The game’s governing bodies have proposed a form of forking where elite golfers use different golf balls than recreational golfers.
Crucially, the plan would limit the distance a ball can travel in elite competition to 320 yards. Yet while The R&A chief executive Martin Slumbers and his USGA counterpart Mike Whan insist the plan will help preserve the game’s integrity in the long run, it hasn’t gone down well with one of the game’s biggest hitters. .
LIV Golf player Bryson DeChambeau scoffed at the idea, telling the circuit’s official website: “If you could say I’m the complete opposite times 1000, that’s what I would be.”
The 2020 US Open winner, who is preparing for this week’s LIV Golf Tuscon event, argued that the proposal will unfairly penalize players who have honed their game to include long shots.
He said: “It’s a huge disadvantage for us guys who have worked really hard to learn how to hit further. Look, if they do it in a way where it only affects the top end, I see why. But I think it’s “The most egregious thing you could do to golf. It’s not about rolling golf balls backwards, it’s about making golf courses harder.”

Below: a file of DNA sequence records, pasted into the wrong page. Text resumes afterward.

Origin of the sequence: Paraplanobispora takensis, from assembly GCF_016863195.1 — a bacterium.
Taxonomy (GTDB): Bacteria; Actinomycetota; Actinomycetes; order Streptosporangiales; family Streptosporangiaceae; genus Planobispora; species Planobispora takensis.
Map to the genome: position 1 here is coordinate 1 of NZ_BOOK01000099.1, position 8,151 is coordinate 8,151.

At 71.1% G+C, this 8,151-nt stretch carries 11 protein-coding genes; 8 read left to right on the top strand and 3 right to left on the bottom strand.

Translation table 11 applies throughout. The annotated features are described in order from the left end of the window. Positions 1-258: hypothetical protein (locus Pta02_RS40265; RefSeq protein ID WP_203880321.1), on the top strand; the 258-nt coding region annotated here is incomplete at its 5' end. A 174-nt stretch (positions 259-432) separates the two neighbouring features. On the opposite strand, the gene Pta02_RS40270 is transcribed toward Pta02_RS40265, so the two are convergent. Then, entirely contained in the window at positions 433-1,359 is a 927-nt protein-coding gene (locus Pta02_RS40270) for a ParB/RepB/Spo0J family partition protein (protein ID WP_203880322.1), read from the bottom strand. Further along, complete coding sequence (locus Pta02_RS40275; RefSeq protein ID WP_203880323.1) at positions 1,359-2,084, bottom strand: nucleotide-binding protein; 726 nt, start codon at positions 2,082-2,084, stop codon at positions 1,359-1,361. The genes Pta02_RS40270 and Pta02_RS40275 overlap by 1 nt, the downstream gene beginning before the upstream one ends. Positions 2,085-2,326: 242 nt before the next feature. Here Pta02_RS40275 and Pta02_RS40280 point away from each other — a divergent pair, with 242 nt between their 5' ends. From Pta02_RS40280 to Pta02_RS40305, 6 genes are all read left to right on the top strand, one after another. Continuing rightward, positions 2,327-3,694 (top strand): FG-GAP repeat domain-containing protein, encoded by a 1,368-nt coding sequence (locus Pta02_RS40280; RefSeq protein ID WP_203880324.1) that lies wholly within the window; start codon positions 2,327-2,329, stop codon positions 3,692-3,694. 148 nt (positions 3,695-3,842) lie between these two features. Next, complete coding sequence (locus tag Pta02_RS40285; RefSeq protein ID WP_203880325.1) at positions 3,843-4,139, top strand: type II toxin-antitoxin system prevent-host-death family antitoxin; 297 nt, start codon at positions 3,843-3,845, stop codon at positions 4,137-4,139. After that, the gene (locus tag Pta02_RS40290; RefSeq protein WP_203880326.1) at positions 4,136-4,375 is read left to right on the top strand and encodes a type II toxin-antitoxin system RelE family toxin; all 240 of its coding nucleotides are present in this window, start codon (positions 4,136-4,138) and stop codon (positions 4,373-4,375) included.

DeChambeau also explained that while his big hitting style is divisive, it’s something that creates interest in the game: “I think it’s the most unimaginative, uninspiring, cutting-play thing you could do,” said the youngster from 29 years. “Everyone wants to see people go further. That’s part of the reason why a lot of people like what I do. It’s part of the reason a lot of people don’t like what I do.
“But again, create more conversation in a positive way than reduce it and try to make everyone equal. I’m interested in equality. I’m not interested in fairness on this front.”
It’s no surprise that DeChambeau is against the proposal given his dedication to his craft, which has included embarking on a brutal training regimen to dramatically increase and improve his swing speed and driving distances. Still, it’s remarkable how forcefully he’s made his feelings clear.
The American isn’t the only one expressing his dissatisfaction with the proposal, though with more criticism coming from Titleist, rather than a player, immediately after the announcement. The equipment manufacturer said the golf ball fork proposal was “a solution looking for a problem.”